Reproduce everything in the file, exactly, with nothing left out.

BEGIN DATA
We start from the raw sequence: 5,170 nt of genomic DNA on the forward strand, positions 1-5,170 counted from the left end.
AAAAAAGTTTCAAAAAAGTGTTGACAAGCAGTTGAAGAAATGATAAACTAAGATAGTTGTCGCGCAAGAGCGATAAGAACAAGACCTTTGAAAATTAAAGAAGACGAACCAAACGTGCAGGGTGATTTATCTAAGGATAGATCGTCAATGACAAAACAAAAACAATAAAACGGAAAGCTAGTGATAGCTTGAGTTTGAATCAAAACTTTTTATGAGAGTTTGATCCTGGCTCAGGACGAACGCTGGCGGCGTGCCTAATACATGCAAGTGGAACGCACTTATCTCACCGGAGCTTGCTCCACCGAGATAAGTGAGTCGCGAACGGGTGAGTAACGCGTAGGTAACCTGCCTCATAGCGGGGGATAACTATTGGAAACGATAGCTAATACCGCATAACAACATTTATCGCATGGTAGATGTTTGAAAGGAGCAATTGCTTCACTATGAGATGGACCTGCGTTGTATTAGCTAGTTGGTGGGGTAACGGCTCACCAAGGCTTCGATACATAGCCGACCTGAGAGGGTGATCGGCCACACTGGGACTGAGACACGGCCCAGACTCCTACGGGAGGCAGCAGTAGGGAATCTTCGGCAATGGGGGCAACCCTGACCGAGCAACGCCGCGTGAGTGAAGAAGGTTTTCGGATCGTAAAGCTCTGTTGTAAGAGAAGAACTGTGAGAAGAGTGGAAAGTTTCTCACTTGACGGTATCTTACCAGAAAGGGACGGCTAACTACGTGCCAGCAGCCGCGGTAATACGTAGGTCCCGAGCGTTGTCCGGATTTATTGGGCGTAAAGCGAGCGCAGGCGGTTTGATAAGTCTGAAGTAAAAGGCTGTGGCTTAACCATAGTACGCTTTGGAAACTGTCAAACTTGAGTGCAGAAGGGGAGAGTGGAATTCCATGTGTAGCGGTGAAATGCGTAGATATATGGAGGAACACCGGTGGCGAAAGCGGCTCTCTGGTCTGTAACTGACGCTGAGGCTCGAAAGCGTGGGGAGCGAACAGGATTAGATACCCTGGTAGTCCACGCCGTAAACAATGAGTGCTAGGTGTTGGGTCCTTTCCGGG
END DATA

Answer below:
We start from the raw sequence: 5,170 nt of genomic DNA on the forward strand, positions 1-5,170 counted from the left end.
AAAAAAGTTTCAAAAAAGTGTTGACAAGCAGTTGAAGAAATGATAAACTAAGATAGTTGTCGCGCAAGAGCGATAAGAACAAGACCTTTGAAAATTAAAGAAGACGAACCAAACGTGCAGGGTGATTTATCTAAGGATAGATCGTCAATGACAAAACAAAAACAATAAAACGGAAAGCTAGTGATAGCTTGAGTTTGAATCAAAACTTTTTATGAGAGTTTGATCCTGGCTCAGGACGAACGCTGGCGGCGTGCCTAATACATGCAAGTGGAACGCACTTATCTCACCGGAGCTTGCTCCACCGAGATAAGTGAGTCGCGAACGGGTGAGTAACGCGTAGGTAACCTGCCTCATAGCGGGGGATAACTATTGGAAACGATAGCTAATACCGCATAACAACATTTATCGCATGGTAGATGTTTGAAAGGAGCAATTGCTTCACTATGAGATGGACCTGCGTTGTATTAGCTAGTTGGTGGGGTAACGGCTCACCAAGGCTTCGATACATAGCCGACCTGAGAGGGTGATCGGCCACACTGGGACTGAGACACGGCCCAGACTCCTACGGGAGGCAGCAGTAGGGAATCTTCGGCAATGGGGGCAACCCTGACCGAGCAACGCCGCGTGAGTGAAGAAGGTTTTCGGATCGTAAAGCTCTGTTGTAAGAGAAGAACTGTGAGAAGAGTGGAAAGTTTCTCACTTGACGGTATCTTACCAGAAAGGGACGGCTAACTACGTGCCAGCAGCCGCGGTAATACGTAGGTCCCGAGCGTTGTCCGGATTTATTGGGCGTAAAGCGAGCGCAGGCGGTTTGATAAGTCTGAAGTAAAAGGCTGTGGCTTAACCATAGTACGCTTTGGAAACTGTCAAACTTGAGTGCAGAAGGGGAGAGTGGAATTCCATGTGTAGCGGTGAAATGCGTAGATATATGGAGGAACACCGGTGGCGAAAGCGGCTCTCTGGTCTGTAACTGACGCTGAGGCTCGAAAGCGTGGGGAGCGAACAGGATTAGATACCCTGGTAGTCCACGCCGTAAACAATGAGTGCTAGGTGTTGGGTCCTTTCCGGG